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Why the Social and Governance in ESG are just as important as the Environment


Written by charlie8180

Environmental, social, and governance (ESG) factors are increasingly important to businesses and investors. The E in ESG refers to environmental impact, the S to social impact, and the G to governance.


While the E in ESG has traditionally received the most attention, the S and G are just as important. Here are some reasons why:

  • The S and G pillars can help manage risk. Companies that have strong social and governance practices are less likely to be exposed to risks such as employee strikes, data breaches, and supply chain disruptions.

  • The S and G pillars can improve reputation and attract customers. Consumers are increasingly looking for businesses that are committed to social responsibility and good governance. Companies that can demonstrate their commitment to these principles will be more likely to attract and retain customers.

  • The S and G pillars can lead to better financial performance. Studies have shown that companies with strong ESG practices tend to have better financial performance over the long term.

Despite the importance of the S and G pillars, they are often given less attention than the E pillar. This is partly because the E pillar is more easily quantified. For example, it is relatively easy to measure a company's greenhouse gas emissions or water usage. However, the S and G pillars are more qualitative and can be more difficult to measure.

Another reason why the S and G pillars are often overlooked is that they are seen as less important than the E pillar. However, this is a misconception. The S and G pillars are just as important as the E pillar, and they can have a significant impact on a company's long-term success.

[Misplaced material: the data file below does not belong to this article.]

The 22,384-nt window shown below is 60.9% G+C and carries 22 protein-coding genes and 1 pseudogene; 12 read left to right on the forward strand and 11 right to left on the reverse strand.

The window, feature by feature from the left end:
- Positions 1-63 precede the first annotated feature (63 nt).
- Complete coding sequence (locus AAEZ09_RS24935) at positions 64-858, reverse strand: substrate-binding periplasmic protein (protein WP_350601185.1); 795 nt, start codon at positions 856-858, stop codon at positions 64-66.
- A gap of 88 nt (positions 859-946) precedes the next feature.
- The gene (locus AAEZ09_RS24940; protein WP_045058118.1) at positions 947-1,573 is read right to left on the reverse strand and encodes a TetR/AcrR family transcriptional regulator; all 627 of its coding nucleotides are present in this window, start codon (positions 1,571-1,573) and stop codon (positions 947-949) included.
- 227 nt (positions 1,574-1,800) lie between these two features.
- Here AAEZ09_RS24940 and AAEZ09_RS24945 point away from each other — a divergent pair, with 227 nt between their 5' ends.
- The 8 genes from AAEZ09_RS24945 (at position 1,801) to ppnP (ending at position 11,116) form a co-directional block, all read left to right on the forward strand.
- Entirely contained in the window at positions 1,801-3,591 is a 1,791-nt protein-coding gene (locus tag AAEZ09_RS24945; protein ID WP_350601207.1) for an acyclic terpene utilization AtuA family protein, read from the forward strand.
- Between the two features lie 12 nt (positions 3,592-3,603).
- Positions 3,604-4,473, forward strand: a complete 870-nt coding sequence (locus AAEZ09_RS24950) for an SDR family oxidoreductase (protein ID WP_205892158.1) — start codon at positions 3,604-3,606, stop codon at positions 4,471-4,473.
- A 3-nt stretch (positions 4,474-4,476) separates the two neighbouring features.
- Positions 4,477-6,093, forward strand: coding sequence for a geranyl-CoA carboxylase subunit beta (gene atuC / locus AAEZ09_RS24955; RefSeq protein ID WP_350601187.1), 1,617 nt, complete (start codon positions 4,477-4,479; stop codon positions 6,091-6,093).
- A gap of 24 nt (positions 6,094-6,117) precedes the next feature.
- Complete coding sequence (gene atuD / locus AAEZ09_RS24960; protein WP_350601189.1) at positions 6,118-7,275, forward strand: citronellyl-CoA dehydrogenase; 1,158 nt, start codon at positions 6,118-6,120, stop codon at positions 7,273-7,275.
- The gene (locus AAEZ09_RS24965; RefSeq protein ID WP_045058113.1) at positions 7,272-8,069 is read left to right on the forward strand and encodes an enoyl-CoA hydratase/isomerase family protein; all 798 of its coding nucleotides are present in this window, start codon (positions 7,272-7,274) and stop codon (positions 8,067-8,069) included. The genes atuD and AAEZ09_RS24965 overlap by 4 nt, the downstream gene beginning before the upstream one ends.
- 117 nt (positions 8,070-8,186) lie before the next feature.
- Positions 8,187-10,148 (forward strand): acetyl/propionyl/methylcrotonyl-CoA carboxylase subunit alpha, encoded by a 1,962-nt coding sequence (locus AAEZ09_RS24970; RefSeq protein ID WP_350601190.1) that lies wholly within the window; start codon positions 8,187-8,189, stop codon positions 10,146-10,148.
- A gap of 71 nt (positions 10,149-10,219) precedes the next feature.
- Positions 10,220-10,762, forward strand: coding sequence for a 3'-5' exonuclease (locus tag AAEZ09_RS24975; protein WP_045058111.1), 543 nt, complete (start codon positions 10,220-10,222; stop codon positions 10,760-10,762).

Here are some ways to develop S and G metrics:

  • Use a variety of metrics. There is no single metric that can capture all aspects of social and governance performance. Instead, it is important to use a variety of metrics, such as employee satisfaction surveys, diversity and inclusion metrics, and boardroom diversity metrics.

  • Use qualitative metrics as well as quantitative metrics. Some aspects of social and governance performance are difficult to quantify. In these cases, it is important to use qualitative metrics, such as descriptions of company policies and procedures.

  • Be transparent about your metrics. Investors and other stakeholders need to be able to understand how you are measuring your social and governance performance. Be transparent about your metrics and how you are collecting and using them.

There are a number of challenges to embedding S and G practices in businesses. One challenge is that it can be difficult to measure the impact of these practices. Another challenge is that it can be difficult to change the culture of a business to one that is more focused on S and G.

Despite these challenges, it is important for businesses to embed S and G practices. By doing so, they can improve their long-term performance and attract and retain customers, investors, and employees.

Here are some tips for embedding S and G practices in businesses:

  • Make it a top priority. The CEO and other senior leaders need to make S and G a top priority for the business. This means setting clear goals and objectives, allocating resources, and measuring progress.

  • Get everyone involved. S and G practices need to be embedded throughout the organisation. This means involving employees at all levels in the process.

  • Use data and metrics. Use data and metrics to track progress and identify areas for improvement.

  • Be transparent. Be transparent about your S and G practices with investors, customers, and other stakeholders.

By following these tips, businesses can embed S and G practices and improve their long-term performance. If you would like to learn more, or you need help with your ESG strategy please do get in touch.